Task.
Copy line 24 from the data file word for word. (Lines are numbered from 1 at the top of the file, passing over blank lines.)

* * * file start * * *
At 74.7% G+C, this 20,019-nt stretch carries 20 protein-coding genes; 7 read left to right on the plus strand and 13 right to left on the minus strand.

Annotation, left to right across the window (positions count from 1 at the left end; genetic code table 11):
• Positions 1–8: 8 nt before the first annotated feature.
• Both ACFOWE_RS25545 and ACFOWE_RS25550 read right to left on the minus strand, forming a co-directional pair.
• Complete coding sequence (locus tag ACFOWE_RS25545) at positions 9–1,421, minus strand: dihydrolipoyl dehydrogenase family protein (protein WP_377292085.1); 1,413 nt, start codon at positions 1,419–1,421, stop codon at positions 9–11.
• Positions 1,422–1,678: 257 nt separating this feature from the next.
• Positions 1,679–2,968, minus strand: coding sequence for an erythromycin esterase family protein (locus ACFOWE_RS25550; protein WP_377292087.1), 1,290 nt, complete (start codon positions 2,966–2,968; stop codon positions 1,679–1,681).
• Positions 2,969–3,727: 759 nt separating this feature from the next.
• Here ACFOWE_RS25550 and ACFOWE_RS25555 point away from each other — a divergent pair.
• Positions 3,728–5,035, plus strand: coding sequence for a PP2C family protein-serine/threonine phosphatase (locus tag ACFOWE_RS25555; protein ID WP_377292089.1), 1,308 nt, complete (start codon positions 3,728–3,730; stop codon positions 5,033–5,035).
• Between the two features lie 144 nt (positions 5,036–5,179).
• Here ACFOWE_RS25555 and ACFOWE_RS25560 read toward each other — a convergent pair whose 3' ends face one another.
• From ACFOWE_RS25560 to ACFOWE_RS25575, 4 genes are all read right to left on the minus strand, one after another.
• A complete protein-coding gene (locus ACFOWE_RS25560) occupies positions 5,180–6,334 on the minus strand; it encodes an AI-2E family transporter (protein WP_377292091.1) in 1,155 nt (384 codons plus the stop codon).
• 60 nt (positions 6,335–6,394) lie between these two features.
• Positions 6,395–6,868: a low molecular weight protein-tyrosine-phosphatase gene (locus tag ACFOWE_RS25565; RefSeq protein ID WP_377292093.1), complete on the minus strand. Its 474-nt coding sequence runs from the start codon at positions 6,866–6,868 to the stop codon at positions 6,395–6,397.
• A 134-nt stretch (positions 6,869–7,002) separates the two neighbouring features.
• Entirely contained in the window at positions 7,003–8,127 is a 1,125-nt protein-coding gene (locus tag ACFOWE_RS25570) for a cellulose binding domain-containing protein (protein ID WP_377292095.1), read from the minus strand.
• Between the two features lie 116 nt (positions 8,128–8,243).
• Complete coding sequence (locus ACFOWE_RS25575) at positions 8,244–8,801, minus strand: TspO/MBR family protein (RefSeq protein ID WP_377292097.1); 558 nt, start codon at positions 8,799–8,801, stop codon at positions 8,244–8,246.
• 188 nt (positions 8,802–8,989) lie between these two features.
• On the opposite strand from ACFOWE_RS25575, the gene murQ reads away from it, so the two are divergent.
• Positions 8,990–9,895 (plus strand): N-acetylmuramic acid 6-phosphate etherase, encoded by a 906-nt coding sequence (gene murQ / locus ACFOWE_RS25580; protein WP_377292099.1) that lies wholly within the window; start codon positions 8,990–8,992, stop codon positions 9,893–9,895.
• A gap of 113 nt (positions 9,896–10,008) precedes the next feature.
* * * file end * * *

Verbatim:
• A gap of 113 nt (positions 9,896–10,008) precedes the next feature.